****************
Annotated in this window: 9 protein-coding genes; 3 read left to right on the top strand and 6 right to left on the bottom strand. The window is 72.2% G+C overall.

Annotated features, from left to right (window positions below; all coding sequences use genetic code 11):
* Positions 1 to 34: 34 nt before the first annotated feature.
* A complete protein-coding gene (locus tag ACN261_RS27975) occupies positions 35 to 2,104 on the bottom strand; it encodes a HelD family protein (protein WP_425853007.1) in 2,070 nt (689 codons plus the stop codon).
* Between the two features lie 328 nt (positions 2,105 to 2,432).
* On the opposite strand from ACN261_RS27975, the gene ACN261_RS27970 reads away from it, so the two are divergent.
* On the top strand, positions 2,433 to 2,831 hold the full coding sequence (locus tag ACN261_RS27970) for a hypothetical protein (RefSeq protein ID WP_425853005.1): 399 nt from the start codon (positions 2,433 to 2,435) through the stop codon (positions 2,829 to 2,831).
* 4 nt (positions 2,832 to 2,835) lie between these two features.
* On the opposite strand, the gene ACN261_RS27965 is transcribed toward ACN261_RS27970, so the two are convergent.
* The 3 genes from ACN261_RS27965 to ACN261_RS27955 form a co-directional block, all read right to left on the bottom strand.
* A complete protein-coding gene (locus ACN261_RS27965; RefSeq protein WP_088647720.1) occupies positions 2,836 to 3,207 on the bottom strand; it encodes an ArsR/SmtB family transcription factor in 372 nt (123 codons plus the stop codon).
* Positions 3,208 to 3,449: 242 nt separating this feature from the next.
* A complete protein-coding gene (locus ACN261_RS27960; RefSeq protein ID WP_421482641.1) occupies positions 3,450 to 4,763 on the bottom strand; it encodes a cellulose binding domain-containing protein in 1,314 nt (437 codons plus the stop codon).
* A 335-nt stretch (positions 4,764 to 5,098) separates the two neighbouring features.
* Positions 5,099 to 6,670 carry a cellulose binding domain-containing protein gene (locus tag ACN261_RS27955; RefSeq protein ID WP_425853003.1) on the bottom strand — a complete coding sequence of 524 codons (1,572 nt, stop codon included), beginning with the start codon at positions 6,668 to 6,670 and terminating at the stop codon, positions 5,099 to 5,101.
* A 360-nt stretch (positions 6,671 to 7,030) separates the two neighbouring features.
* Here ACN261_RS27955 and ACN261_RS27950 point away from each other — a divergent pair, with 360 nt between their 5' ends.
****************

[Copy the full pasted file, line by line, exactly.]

Annotated in this window: 9 protein-coding genes; 3 read left to right on the top strand and 6 right to left on the bottom strand. The window is 72.2% G+C overall.

Annotated features, from left to right (window positions below; all coding sequences use genetic code 11):
* Positions 1 to 34: 34 nt before the first annotated feature.
* A complete protein-coding gene (locus tag ACN261_RS27975) occupies positions 35 to 2,104 on the bottom strand; it encodes a HelD family protein (protein WP_425853007.1) in 2,070 nt (689 codons plus the stop codon).
* Between the two features lie 328 nt (positions 2,105 to 2,432).
* On the opposite strand from ACN261_RS27975, the gene ACN261_RS27970 reads away from it, so the two are divergent.
* On the top strand, positions 2,433 to 2,831 hold the full coding sequence (locus tag ACN261_RS27970) for a hypothetical protein (RefSeq protein ID WP_425853005.1): 399 nt from the start codon (positions 2,433 to 2,435) through the stop codon (positions 2,829 to 2,831).
* 4 nt (positions 2,832 to 2,835) lie between these two features.
* On the opposite strand, the gene ACN261_RS27965 is transcribed toward ACN261_RS27970, so the two are convergent.
* The 3 genes from ACN261_RS27965 to ACN261_RS27955 form a co-directional block, all read right to left on the bottom strand.
* A complete protein-coding gene (locus ACN261_RS27965; RefSeq protein WP_088647720.1) occupies positions 2,836 to 3,207 on the bottom strand; it encodes an ArsR/SmtB family transcription factor in 372 nt (123 codons plus the stop codon).
* Positions 3,208 to 3,449: 242 nt separating this feature from the next.
* A complete protein-coding gene (locus ACN261_RS27960; RefSeq protein ID WP_421482641.1) occupies positions 3,450 to 4,763 on the bottom strand; it encodes a cellulose binding domain-containing protein in 1,314 nt (437 codons plus the stop codon).
* A 335-nt stretch (positions 4,764 to 5,098) separates the two neighbouring features.
* Positions 5,099 to 6,670 carry a cellulose binding domain-containing protein gene (locus tag ACN261_RS27955; RefSeq protein ID WP_425853003.1) on the bottom strand — a complete coding sequence of 524 codons (1,572 nt, stop codon included), beginning with the start codon at positions 6,668 to 6,670 and terminating at the stop codon, positions 5,099 to 5,101.
* A 360-nt stretch (positions 6,671 to 7,030) separates the two neighbouring features.
* Here ACN261_RS27955 and ACN261_RS27950 point away from each other — a divergent pair, with 360 nt between their 5' ends.